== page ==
On an exam, you might be asked about which patient to prioritize, a patient with a systemic infection vs. a patient with a local infection. You might be able to guess this, but you should always prioritize the systemic infection patient first! Systemic infections by definition are spread throughout the body, and have the possibility to affect organ functions like the brain, heart and lungs, and are therefore more acutely dangerous to the patient.
In this video, we are going to talk about immune system malfunction as well as infection. If you're following along with cards, I'm on card number seven. Let's talk about the three main ways your immune system may malfunction.
One is something called hypersensitivity. This is where your immune system has an exaggerated or inappropriate response upon exposure to an antigen or allergen. So basically, your immune system is going after that antigen or allergen, and it kind of goes overboard, and it ends up causing inflammation or destruction of healthy body tissue as well.
Then we have an autoimmune reaction. This is where the body's normal defenses recognize self cells as non-self cells and target them. This may be due to genetic, hormonal, or environmental factors.
Then we have something called immunodeficiency. This is where we have an absent or depressed immune response. It could be due to an infection, medications, or genetic disorders. But basically, when the patient's immune system is not functioning at full capacity, it places them at high risk for infections.
Speaking of infection, let's talk about the chain of infection as well as the stages of infection.
So we have a causative agent. So that could be a bacteria, a virus, or some kind of toxin.
It resides in a reservoir, and that might be the human body, but it could also be something like the soil.
Then it leaves through the portal of exit, so that could be through the respiratory tract, or something like the blood.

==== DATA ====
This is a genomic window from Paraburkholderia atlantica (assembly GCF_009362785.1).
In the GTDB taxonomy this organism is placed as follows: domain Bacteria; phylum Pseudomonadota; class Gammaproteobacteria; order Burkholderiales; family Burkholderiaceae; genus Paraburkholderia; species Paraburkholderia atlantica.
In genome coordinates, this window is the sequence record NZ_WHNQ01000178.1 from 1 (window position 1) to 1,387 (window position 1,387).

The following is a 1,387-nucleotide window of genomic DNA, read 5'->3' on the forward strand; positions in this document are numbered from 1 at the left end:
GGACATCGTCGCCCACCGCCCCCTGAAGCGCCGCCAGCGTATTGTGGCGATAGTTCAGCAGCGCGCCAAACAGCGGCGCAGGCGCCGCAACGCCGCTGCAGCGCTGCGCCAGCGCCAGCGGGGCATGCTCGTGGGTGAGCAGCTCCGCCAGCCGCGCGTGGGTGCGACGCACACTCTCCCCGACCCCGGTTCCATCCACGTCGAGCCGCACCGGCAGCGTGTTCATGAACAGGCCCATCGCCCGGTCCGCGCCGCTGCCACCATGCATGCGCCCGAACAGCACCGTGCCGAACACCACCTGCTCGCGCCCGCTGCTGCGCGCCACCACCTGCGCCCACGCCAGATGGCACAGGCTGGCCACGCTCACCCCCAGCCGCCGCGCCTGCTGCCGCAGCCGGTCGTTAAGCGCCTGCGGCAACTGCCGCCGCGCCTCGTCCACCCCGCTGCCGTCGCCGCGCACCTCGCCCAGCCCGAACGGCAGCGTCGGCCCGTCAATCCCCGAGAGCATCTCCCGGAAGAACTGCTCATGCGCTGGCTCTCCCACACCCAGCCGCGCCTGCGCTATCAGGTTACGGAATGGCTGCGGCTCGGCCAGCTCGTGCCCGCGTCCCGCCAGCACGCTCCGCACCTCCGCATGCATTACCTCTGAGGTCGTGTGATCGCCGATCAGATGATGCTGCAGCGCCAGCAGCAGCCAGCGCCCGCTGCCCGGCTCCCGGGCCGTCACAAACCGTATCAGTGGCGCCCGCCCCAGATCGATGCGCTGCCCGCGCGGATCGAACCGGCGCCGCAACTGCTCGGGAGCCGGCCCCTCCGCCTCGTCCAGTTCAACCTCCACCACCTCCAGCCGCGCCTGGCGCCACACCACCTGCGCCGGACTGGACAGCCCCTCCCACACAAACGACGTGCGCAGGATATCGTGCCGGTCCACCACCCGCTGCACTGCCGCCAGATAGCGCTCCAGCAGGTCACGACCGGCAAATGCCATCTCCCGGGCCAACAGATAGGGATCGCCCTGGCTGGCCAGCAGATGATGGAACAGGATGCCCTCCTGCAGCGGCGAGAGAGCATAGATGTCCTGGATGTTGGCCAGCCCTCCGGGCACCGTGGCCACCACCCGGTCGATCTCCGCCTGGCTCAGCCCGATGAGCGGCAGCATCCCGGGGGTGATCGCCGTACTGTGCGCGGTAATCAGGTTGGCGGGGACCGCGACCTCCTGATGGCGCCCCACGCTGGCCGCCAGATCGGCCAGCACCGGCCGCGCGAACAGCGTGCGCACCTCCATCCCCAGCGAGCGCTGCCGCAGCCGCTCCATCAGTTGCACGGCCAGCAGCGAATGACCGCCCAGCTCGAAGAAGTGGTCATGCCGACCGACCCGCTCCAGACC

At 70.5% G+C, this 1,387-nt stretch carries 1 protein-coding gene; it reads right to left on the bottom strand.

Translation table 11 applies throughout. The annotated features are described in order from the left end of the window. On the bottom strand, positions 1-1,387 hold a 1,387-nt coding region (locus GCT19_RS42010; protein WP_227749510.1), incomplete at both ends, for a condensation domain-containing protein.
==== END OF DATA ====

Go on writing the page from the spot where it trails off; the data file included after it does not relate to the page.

It has a mode of transmission, so it may be transmitted through droplets, contact, or airborne.
And then it enters through the portal of entry into a susceptible host. So that's basically the chain of infection.
In term of the stages of infection, there are four stages.
The first stage is the incubation period. This is where the pathogen enters the body and starts to multiply. There are no symptoms during this incubation period.
Then we have the prodromal stage. This is where the pathogen continues to multiply, and we have the onset of general symptoms. So this may be like malaise, maybe fever, just generally not feeling very well.
Then we move into the illness stage. This is where we have the onset of specific symptoms related to that particular infection. So if it was a respiratory infection, now I'm getting the runny nose and the coughing, etc.
Then we have the convalescence phase this is where symptoms subside and eventually disappear, and you have gradual recovery from your illness.
Let's now touch on the risk factors that place an individual at higher risk for infection. These include compromised immunity, chronic or acute disease.
So, for example, if the patient has diabetes, that is a chronic illness, and it definitely places that patient at higher risk for infection.
We also have poor hygiene, poor sanitation, and crowded living environments.
So, for example, dormitories. I sent my daughter to the dorm last fall, and she had two roommates, plus a super crowded dorm. And she got so sick the first couple weeks of school because her immune system is basically just overwhelmed with all those other people and all of those germs. After the first couple weeks, her immune system kind of caught up and got a little tougher, and she's been healthy since. But those first couple weeks were kind of brutal.
Other risk factors associated with infection include IV drug use as well as unprotected sex and impaired skin integrity.
Then the last thing I want to go over here are the differences in symptoms between a systemic infection and a local infection.
So a patient with a systemic infection will have symptoms such as fever, malaise, chills, fatigue, tachypnea, and tachycardia.
If we are talking about a local infection, so just an infection on one part of the body, then symptoms will include edema, pain, erythema, which is a fancy name for redness, decreased function, and warmth in a particular area of the body.
So as you are answering exam questions and need to prioritize a patient, if you have one patient who has signs and symptoms of a systemic infection and another patient who has signs and symptoms of a local infection, you always want to prioritize your systemic infection patient first.
Okay. So hopefully, this video has been helpful. When I come back, we will talk about diagnostic tests that relate to the immune system and how to determine if a patient is fighting an infection, if they have inflammation in the body, that type of thing. So stay tuned, and I'll see you soon!